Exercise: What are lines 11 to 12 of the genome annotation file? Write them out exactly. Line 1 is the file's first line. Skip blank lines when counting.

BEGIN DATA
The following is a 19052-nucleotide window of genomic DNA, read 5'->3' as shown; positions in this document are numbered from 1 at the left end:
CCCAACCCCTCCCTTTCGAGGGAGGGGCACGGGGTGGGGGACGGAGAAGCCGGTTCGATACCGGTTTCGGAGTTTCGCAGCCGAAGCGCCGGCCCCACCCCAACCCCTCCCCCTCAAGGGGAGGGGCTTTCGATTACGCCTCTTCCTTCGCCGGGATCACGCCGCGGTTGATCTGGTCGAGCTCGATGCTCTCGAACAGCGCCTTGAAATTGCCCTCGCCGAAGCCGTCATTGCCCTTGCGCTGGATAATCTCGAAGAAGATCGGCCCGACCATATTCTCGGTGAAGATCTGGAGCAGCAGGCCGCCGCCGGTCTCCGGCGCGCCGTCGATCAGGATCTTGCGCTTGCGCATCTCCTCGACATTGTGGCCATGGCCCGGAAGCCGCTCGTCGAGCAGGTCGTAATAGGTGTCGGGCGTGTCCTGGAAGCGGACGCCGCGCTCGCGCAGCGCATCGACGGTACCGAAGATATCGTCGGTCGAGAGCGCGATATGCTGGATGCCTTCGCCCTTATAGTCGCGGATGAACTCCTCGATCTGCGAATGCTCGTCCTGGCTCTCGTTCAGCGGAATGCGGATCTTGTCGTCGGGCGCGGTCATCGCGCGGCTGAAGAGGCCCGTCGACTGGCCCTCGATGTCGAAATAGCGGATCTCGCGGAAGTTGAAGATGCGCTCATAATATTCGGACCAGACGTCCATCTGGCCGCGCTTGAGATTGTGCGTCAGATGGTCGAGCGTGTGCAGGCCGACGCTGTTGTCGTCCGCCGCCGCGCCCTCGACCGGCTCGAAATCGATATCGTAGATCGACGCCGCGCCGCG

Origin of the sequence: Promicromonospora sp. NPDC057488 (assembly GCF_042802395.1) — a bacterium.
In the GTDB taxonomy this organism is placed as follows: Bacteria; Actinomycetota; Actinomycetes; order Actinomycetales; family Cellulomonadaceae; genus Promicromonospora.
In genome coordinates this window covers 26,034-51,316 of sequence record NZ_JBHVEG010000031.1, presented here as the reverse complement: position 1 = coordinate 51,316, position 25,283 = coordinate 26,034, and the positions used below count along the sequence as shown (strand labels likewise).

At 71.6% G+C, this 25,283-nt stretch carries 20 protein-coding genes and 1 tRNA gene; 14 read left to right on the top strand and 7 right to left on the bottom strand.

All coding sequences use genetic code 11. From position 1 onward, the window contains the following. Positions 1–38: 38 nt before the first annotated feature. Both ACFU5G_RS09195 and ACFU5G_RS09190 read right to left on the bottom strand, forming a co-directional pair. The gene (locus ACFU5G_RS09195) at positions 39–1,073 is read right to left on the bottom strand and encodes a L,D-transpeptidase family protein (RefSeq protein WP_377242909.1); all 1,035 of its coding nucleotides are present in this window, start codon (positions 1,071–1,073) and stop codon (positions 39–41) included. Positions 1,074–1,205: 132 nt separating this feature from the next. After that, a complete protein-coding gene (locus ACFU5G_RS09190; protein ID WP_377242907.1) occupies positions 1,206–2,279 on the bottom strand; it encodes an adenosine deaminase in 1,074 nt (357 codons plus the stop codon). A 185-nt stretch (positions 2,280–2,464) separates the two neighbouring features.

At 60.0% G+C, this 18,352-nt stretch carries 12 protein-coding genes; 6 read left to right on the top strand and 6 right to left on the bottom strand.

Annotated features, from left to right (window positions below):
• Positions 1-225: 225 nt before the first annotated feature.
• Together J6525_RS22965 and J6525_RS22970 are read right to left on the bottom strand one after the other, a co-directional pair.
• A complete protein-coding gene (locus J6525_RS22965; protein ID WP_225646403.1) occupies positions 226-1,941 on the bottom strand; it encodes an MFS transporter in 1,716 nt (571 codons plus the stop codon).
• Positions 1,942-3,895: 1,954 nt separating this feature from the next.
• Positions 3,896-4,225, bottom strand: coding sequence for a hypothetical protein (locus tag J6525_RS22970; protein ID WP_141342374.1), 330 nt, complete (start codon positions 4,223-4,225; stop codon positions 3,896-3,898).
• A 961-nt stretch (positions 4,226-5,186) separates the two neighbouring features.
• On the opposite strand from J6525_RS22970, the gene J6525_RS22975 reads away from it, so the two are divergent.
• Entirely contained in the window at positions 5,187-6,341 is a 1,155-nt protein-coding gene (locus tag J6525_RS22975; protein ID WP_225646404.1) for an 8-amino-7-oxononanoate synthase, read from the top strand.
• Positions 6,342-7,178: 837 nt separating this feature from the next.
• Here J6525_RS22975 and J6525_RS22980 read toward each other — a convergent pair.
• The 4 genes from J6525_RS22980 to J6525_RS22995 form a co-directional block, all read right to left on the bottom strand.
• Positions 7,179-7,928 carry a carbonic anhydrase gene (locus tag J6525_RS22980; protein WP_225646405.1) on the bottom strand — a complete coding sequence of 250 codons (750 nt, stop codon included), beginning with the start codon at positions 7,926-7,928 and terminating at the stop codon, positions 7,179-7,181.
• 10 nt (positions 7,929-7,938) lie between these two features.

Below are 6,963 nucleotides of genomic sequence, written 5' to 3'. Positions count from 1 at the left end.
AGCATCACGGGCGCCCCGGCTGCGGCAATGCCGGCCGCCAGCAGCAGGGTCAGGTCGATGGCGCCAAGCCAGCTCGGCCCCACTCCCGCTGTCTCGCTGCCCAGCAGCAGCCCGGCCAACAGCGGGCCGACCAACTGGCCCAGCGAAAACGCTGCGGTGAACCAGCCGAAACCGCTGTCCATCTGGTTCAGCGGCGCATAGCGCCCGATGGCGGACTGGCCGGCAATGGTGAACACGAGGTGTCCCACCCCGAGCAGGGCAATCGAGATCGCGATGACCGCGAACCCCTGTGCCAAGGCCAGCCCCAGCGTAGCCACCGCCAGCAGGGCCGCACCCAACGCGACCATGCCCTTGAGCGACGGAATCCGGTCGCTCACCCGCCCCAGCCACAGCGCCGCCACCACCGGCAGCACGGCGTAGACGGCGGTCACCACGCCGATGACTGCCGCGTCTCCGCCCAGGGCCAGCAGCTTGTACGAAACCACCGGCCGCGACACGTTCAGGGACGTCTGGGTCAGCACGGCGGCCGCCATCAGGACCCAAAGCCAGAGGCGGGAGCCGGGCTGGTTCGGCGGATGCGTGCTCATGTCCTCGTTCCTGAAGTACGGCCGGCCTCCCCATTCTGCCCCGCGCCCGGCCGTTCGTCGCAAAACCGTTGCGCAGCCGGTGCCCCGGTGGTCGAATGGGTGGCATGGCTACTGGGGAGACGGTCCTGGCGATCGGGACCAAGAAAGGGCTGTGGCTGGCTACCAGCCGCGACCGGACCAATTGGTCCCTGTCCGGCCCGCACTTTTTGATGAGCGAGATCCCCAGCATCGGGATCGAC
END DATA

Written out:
• Together J6525_RS22965 and J6525_RS22970 are read right to left on the bottom strand one after the other, a co-directional pair.
• A complete protein-coding gene (locus J6525_RS22965; protein ID WP_225646403.1) occupies positions 226-1,941 on the bottom strand; it encodes an MFS transporter in 1,716 nt (571 codons plus the stop codon).